Playlist Sunday: Favorite ‘90s K-Pop Covers

kpop playlist 90s cover exo

Newer artists doing covers of famous songs by beloved artists of the past can be a tricky thing to pull off, not just in K-pop. However, why focus on the negative when we can just enjoy what we’re getting, new music by the artists of today that we like. That’s why for this week’s playlist we’re putting together a list of our favorite K-pop covers of ’90s hits by contemporary groups.

Although I was barely old enough to appreciate the good music at the time, H.O.T’s 1997 hit single “We Are the Future” is forever one of my most adored ‘90s jams. So when I discovered that their junior group under the same company EXO delivered their own contemporary take of the single, I seriously thought that I had hit the jackpot. For the 27th Golden Disk Awards held in Kuala Lumpur, EXO paid homage to their predecessors by performing a remix version of the song that stripped many elements of the original, such as the chimes and futuristic reverbs, and replaced it with some new sounds, like a piano melody which gave the song a bit of a cleaner feel. And while remixes can be risky business, EXO was still able to maintain the nostalgic boy band feel of the era with the electronic instrumentals and synchronized choreography. But above all, what I love about this cover is the vocals distribution. Members in the past who have largely gone unnoticed, such as lead vocalist Xiumin, were finally given solo parts and were able to showcase their talents, which I am sure fans are very appreciative of. The only sin here is that EXO has not released an official full version of the hit yet.

— Shelley

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What better way to pay your respects to those (idols) who came before you than to cover one of their most notorious choreography? With their polished suits and alluring visuals, the six members of B.A.P took the audience in a time machine when they covered Shinhwa’s infamous “Wild Eyes” on Korean pop music TV show, “You Hee-yeol Sketchbook” in 2014. There have been a number of idol groups, both male and female, who have covered “Wild Eyes” throughout the years; some were able to mimic the choreography pretty well, but lacked the intensity and charisma and vice versa. Whereas in B.A.P’s case, they evenly distributed their energy into both their singing and dancing. Although this may be wishful thinking, but it’d be pretty darn spectacular if Shinhwa were to cover a B.A.P song somewhere down the line. I would definitely pay to see that!

— Tam

Before I knew that H.O.T had originally made it, I was already in love with Super Junior’s “Happiness.” It’s one of Super Junior’s early songs from 2007, and when I first discovered it way back when, I was obsessed. The video for “Happiness” is tons of fun and one of the few prior to Kyuhyun joining Super Junior, so I particularly enjoy it because some other members get a chance to shine vocally (even though I do love Kyuhyun’s voice). The song is an amazing pick me up, and will cheer anybody up from a gloomy day. The Super Junior version of the remake is essentially the same thing as H.O.T’s original, but the two groups are so different that the remake is just as much Super Junior’s song as it is H.O.T’s.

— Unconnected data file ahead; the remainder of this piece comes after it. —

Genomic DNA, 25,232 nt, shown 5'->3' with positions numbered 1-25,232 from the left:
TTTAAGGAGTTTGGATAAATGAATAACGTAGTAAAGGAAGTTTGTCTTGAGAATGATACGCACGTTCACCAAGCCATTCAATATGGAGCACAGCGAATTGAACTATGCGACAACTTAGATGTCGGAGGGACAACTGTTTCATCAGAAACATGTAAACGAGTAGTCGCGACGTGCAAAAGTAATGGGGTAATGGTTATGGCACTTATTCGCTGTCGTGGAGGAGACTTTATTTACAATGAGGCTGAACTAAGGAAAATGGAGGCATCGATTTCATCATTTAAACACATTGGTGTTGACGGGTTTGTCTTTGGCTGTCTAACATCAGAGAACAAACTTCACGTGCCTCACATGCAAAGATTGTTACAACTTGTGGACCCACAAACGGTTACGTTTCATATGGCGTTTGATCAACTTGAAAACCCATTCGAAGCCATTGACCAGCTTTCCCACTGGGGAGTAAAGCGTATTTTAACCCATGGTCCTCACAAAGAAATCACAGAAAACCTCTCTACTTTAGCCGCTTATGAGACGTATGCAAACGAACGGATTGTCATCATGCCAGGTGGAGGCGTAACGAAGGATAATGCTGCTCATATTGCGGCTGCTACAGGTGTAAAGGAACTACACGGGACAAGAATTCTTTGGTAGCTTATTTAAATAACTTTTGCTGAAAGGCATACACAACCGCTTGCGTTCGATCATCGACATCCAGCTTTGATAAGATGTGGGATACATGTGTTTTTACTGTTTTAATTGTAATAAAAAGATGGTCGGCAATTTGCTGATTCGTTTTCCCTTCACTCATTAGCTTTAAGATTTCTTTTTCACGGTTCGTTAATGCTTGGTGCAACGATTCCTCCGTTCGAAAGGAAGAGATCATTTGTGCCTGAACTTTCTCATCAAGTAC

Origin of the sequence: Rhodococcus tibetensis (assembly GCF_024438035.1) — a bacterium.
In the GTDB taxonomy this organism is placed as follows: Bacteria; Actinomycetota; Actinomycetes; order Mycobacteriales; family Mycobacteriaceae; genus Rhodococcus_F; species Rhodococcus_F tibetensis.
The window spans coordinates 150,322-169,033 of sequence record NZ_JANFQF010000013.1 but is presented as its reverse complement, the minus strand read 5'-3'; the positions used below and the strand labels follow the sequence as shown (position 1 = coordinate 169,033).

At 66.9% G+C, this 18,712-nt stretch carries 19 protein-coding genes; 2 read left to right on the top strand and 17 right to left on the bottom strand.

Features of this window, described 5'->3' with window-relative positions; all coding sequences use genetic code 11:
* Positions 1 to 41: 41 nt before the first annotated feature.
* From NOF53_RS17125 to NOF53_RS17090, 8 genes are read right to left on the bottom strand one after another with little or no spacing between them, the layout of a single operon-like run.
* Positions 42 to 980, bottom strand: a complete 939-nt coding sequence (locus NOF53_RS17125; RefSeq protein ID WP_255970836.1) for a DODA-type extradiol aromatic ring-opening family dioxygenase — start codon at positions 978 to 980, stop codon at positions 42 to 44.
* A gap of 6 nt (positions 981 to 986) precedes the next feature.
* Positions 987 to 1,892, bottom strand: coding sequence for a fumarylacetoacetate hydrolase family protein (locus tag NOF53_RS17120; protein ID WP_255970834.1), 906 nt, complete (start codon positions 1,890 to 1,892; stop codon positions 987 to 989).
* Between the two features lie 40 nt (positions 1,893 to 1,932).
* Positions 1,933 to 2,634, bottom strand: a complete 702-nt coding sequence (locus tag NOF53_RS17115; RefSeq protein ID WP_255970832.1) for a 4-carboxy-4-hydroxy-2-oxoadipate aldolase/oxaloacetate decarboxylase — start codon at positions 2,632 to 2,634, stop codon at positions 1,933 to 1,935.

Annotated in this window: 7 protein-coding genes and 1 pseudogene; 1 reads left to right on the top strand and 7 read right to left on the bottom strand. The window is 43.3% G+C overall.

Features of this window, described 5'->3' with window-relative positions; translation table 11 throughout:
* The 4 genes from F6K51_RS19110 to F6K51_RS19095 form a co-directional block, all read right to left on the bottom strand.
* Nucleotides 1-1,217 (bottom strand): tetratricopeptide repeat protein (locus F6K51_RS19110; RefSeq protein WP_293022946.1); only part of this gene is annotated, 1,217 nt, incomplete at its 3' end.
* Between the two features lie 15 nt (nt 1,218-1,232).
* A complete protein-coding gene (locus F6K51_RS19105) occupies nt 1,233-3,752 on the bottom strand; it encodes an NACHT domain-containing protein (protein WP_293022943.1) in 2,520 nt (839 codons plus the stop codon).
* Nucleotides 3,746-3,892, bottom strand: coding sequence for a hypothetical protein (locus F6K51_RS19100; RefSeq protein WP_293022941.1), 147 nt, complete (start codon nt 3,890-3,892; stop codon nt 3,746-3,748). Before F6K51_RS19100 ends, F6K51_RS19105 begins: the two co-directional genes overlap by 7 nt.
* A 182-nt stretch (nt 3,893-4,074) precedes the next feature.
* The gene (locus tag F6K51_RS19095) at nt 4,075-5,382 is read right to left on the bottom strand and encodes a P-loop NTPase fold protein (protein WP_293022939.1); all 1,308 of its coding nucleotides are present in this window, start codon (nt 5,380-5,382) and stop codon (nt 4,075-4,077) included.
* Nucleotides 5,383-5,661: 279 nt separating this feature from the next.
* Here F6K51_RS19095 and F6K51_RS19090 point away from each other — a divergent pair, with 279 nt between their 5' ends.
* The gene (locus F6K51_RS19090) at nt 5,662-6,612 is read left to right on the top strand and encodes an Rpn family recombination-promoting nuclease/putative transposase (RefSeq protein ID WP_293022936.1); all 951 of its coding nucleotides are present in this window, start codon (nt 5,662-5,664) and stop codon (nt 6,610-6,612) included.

— Tamar

I always found it weird that Girls’ Generation had a song titled “Girls’ Generation,” but assumed it was their manifesto or something. It wasn’t until much, much later that I learned it was a cover, and even more that it’s originally sung by Lee Seung Chul, a man. The song came back in 1989, and the girl group used it as one of their lead singles in 2007 for their debut album. The contrast between the two versions is stark, with SNSD making it uberly sweet, while Lee Seung Chul is a rock anthem. The girls tried to embody his persona by mock playing instruments as in a band, which they mostly pulled off.

— Alexis

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I always think releasing a cover of a classic song is a lazy route for groups to go. Even though pop music is not exactly the go-to for originality, it’s still frustrating that there are covers of songs only twenty years old. That being said, I did enjoy Red Velvet’s second single, a cover of S.E.S’s ‘’Be Natural.’’ The strange thing about it is that they did not change a single thing about the song. Usually, this would annoy me even further, but here, it’s not necessary. The song sounds thoroughly modern and at ease in today’s environment. Maybe tastes have come full circle and we are merely listening to the same music as back then. Whatever the reason, the song holds up. It’s the sultriest piece of lounge R&B you’ll ever hear. Red Velvet’s whisper sultrily over slinking guitars and horns. It’s probably SM Entertainment’s most outwardly sexy concept ever and the girls can pull it off despite being relative newcomers.

— Joe

What’s your favorite ’90s K-pop cover? Share your thoughts in the comment section below and be sure to subscribe to the site and follow us on Facebook, Twitter, Instagram, and Tumblr to keep up with all of our posts.

Playlist Sunday: ‘90s Jams